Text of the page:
Results of a research collaboration between Esslingen University of Applied Sciences and VI Systems published at the DPG conference in Regensburg, Germany.
Last week Prof. Arndt Jaeger and co-workers presented a poster at the DPG conference in Regensburg/Germany with the title: “Acquisition and analysis of photocurrent spectra for 850 nm oxide-confined vertical-cavity surface-emitting lasers”. Together we work on the development of non-destructive characterization techniques for optoelectronic components centered on photocurrent spectroscopy.
Authors: Arndt Jaeger1, Marwan Bou Sanayeh2, Helmut Meinert1, •Manuel Haerer1, Oleg Yu. Makarov2, Ilya E. Titkov2, Nikolay Ledentsov Jr.2, and Nikolay N. Ledentsov2 — 1Esslingen University of Applied Sciences, Flandernstrasse 101, 73732 Esslingen, Germany — 2VI Systems GmbH, Hardenbergstrasse 7, 10623 Berlin, Germany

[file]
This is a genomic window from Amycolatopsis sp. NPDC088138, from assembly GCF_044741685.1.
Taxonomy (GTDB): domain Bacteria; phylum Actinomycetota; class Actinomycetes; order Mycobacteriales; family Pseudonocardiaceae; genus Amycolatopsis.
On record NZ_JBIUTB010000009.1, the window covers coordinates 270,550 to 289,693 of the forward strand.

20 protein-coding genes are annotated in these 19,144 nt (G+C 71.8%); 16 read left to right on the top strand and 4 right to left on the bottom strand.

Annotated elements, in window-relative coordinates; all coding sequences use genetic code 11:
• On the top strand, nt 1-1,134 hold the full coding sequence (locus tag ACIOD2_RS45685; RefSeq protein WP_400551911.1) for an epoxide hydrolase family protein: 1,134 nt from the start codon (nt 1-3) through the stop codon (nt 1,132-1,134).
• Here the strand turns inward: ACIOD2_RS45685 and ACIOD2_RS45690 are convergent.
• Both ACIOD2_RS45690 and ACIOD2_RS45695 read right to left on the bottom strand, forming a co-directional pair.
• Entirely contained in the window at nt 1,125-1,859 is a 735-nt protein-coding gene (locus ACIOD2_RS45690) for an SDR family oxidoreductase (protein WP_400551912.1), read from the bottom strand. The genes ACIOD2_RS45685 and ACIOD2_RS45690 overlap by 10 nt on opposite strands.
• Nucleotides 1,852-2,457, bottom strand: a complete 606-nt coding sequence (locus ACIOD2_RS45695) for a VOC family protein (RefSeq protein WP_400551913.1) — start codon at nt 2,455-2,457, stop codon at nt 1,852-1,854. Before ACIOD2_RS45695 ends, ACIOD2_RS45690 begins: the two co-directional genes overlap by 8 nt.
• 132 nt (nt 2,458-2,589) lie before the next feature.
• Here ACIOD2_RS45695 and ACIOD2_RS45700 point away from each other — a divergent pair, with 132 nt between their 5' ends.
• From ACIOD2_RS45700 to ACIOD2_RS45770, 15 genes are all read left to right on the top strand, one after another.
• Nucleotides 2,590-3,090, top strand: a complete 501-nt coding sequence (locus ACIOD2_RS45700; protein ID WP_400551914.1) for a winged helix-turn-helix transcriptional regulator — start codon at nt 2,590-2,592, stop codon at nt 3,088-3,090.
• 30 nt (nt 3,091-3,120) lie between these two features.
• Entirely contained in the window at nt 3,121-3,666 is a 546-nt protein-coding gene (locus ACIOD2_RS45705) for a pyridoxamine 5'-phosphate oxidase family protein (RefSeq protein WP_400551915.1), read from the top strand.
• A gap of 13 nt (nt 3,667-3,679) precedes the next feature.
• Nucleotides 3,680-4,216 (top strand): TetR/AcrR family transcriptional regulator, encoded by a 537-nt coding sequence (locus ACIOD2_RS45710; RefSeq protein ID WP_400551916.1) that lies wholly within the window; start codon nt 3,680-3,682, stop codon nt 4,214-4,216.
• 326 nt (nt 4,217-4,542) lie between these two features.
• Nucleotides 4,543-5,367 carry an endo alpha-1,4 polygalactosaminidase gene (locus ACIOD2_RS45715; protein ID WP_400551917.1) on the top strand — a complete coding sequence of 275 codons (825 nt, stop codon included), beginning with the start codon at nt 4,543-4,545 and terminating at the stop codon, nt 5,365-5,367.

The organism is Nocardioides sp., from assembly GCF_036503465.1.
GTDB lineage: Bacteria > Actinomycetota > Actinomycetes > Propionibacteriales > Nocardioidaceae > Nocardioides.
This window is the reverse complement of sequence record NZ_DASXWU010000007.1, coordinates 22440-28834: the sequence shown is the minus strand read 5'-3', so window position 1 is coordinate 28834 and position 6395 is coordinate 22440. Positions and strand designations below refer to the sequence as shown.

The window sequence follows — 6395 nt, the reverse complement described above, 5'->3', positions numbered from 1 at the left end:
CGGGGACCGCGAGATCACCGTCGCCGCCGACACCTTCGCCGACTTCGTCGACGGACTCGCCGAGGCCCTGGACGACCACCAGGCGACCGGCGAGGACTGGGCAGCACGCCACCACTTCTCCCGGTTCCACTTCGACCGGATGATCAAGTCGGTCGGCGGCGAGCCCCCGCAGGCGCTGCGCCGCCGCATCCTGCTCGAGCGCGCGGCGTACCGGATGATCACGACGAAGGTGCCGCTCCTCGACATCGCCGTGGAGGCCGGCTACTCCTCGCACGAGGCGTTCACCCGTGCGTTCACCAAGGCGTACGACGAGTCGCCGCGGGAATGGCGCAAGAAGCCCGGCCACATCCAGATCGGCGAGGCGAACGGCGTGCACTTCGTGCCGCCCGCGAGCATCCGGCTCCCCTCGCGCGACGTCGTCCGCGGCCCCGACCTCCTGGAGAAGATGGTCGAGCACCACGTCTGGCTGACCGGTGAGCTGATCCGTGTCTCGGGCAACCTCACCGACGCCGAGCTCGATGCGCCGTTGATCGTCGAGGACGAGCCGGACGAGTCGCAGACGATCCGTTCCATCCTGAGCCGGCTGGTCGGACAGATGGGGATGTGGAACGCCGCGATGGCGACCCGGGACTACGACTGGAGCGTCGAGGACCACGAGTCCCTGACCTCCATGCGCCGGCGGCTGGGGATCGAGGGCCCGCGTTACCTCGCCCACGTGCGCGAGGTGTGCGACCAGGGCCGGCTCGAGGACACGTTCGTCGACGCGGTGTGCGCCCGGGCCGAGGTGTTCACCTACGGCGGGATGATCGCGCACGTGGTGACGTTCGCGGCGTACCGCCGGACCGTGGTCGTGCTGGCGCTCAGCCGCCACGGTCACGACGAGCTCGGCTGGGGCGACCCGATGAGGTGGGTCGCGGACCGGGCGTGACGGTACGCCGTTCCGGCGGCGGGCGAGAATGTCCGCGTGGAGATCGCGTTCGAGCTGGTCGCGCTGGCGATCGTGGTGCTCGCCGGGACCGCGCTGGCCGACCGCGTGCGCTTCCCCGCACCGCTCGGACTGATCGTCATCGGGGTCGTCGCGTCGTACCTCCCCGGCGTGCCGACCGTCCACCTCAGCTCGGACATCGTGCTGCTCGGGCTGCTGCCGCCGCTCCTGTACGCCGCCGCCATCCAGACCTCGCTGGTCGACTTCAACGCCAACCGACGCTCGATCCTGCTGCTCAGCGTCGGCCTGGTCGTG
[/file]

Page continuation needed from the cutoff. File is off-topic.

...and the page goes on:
Vertical-cavity surface-emitting lasers (VCSELs) are of utmost importance as key components for high-speed datacom, sensor and free-space applications. Therefore, for a successful further optimization of their performance, understanding their aging behavior is of crucial importance. The 850 nm oxide-confined VCSELs used in this study were intentionally operated at extreme conditions to accelerate their degradation until reaching optical damage. For monitoring operation-induced changes, a photocurrent spectroscopy (PCS) setup was established and applied before and after accelerated aging. The PCS results at different reverse biases reveal changes that can be explained by non-radiative recombination centers generated during accelerated aging. This finding contributes to the understanding of the aging mechanisms in these tiny devices.